I’d like to trace the ten-year trajectory of the Writing Across Communities initiative at UNM to map the role of graduate students as the stewards of the story, keeping the conversation alive, robust, relevant, and growing. I served as the founder and program chair for the Writing Across Communities initiative at UNM from 2004 to 2014. The adoption of ethnolinguistic diversity pedagogical principles across subfields of Composition Studies such as Second Language Writing and WAC has become largely institutionalized since the first introduction of Writing Across Communities into the national conversation in 2004 (Zawacki and Cox). My colleague Steve Benz assumed the role of faculty advisor for the WAC Alliance in Spring 2014 when I went on sabbatical to complete a new book project on civil rights rhetoric. As UNM’s WAC and Writing Center programs continue to evolve and our graduate students move into tenure-stream positions across the nation, the vision of Writing Across Communities still serves as a powerful palimpsest and remains inscribed in cultures of writing both in and beyond our institution (Rose and Paine). Even though our WPA and WAC leadership continues to change, the valuing of ethnolinguistic diversity in literacy education across the curriculum remains indelibly etched at UNM (Writing Across Communities Workshop).
As William Condon and Carol Rutz argue, sustained WAC programs must be both visible and valued within their institutional homes (372). We have maintained visibility and value by keeping our programs open and accessible and consistently present in the institutional fabric of the university and the larger community. My graduate students and I have been employing research processes alongside invention strategies to support the evolution of Writing Across Communities using inductive, pragmatic, and empirical methods. Our model of program invention has relied on both qualitative and quantitative methods including ethnographic protocols, focus groups, random sampling methods, questionnaires, and oral interviews.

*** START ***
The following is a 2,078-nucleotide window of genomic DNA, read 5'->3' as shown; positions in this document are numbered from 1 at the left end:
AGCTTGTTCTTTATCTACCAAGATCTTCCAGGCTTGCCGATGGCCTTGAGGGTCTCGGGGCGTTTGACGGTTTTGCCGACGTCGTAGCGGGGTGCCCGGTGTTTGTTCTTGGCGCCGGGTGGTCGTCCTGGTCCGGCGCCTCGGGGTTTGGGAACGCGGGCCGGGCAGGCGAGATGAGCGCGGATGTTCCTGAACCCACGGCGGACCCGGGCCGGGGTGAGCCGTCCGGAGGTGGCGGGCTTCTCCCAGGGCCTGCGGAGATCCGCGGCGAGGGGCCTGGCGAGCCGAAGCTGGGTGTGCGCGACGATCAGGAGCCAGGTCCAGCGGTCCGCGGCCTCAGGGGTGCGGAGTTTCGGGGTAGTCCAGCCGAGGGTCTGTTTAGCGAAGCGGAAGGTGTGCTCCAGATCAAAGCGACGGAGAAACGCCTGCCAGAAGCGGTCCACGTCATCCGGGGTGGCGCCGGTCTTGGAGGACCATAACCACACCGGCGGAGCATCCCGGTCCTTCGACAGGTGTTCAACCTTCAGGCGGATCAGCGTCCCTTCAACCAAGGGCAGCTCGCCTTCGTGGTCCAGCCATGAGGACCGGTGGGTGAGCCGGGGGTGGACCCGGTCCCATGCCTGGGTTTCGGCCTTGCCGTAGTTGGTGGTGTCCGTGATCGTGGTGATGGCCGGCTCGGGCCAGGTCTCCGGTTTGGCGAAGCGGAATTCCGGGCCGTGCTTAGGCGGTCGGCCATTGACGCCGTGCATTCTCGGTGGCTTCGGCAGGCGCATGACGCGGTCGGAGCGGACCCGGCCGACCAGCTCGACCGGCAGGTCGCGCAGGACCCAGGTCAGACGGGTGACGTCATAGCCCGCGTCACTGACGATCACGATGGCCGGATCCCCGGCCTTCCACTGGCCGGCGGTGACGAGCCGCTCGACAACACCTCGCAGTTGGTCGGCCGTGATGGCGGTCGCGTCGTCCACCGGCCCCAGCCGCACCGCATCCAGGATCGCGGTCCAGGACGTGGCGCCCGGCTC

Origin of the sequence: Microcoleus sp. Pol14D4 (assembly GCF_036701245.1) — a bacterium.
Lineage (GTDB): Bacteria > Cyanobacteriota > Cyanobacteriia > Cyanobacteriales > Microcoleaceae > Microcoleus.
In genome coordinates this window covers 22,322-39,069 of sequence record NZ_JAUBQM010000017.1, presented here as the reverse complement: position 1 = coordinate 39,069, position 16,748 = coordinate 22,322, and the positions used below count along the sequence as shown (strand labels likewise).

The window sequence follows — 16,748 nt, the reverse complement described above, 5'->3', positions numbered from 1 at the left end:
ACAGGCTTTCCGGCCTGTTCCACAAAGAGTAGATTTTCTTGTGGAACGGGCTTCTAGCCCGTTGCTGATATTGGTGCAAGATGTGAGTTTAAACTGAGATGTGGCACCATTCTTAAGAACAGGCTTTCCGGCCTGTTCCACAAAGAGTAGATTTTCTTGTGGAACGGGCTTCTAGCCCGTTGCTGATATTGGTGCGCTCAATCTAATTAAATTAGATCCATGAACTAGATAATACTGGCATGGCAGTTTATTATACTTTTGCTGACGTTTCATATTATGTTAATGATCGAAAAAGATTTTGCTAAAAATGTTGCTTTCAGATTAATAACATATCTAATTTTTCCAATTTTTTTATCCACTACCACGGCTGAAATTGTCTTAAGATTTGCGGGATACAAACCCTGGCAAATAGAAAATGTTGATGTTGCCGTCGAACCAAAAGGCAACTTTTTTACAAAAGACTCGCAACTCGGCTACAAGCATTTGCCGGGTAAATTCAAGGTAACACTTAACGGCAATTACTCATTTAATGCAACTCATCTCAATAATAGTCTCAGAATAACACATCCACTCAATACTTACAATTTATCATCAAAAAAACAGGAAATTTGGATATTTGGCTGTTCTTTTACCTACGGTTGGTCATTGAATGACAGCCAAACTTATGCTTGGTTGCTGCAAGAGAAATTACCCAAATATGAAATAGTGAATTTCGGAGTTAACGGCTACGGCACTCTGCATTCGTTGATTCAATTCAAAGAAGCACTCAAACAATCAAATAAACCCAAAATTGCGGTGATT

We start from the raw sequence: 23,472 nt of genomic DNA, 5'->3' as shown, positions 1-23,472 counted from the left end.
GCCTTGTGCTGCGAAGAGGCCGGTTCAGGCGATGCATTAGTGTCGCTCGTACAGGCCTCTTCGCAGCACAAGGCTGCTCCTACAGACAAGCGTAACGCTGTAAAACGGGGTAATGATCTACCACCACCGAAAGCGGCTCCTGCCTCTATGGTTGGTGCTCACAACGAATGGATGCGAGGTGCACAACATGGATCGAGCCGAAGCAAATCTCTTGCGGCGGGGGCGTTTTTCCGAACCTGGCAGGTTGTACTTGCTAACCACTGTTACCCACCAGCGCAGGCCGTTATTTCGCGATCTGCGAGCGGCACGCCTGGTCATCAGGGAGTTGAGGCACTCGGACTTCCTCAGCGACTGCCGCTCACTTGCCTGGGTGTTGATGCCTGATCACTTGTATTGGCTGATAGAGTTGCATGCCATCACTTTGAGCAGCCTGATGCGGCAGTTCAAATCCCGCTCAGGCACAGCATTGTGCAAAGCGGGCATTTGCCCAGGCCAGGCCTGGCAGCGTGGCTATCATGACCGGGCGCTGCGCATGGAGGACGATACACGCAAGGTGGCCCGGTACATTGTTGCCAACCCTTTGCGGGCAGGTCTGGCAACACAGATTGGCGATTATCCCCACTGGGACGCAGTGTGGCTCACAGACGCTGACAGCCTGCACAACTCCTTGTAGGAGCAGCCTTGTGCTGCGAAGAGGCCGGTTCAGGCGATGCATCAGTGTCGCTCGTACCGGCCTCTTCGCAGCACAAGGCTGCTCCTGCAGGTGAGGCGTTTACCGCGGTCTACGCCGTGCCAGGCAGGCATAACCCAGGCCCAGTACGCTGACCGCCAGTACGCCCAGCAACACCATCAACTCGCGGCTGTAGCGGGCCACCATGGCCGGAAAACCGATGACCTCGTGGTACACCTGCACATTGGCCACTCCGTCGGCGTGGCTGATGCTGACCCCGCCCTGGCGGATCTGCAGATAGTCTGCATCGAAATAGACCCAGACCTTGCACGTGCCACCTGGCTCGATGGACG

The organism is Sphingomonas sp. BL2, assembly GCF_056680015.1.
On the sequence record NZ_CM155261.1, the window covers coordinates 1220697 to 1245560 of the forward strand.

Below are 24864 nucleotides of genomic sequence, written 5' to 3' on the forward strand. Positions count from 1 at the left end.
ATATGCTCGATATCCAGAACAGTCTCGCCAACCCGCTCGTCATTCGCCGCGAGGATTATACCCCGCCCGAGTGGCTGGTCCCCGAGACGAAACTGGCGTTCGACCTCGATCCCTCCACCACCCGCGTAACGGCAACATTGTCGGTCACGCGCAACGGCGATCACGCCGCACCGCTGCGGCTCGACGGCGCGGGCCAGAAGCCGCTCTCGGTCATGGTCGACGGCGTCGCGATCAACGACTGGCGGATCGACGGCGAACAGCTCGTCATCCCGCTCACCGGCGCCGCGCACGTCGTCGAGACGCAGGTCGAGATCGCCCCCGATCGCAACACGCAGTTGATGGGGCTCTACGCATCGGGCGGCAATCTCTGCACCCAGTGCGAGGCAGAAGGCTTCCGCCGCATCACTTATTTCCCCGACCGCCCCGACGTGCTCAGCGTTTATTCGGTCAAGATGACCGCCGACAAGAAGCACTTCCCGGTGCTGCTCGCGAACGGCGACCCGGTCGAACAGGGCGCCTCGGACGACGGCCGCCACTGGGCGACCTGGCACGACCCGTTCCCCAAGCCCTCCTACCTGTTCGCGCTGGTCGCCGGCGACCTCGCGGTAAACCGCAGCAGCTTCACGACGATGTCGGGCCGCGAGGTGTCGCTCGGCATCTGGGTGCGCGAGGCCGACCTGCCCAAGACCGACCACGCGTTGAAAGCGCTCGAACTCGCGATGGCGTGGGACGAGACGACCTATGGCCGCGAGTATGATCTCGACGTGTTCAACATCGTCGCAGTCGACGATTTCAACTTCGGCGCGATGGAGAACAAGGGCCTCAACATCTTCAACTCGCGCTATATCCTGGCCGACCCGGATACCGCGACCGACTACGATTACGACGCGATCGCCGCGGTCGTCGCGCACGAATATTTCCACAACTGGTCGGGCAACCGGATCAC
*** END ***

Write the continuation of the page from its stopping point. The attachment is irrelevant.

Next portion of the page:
The scope of graduate students’ part in the evolution of Writing Across Communities has grown through self-defined roles as junior WAC leaders-in-training. These leadership opportunities stem from our prioritizing of access and equity and have afforded our graduate students a broad range of experiences in which they experiment with the various genres of the academic knowledge-making system such as drafting project proposals, designing the WAC newsletter, conducting IRB supported research agendas, generating grant writing programs in support of student-managed projects, designing pedagogical materials for their own ENGL 101 and 102 classrooms, and reporting their findings to stakeholders and sponsors. Our WAC graduate student leaders exercise authorship over their own intellectual projects in the classroom, which evolve over time into conference papers, articles, proposals, and reports. The graduate seminar in this kind of learn-by-doing context provides the space for engaging a kind of intellectual co-op, a commonwealth of ideas and visions informed by current scholarship in the fields of Second Language Writing, WAC, Community Literacy, and Writing Center pedagogies that students themselves craft together toward shared-governance leadership strategies. Equally important, the seminar provides a safe space for cultivating a culture of collaboration and critique among graduate students as colleagues.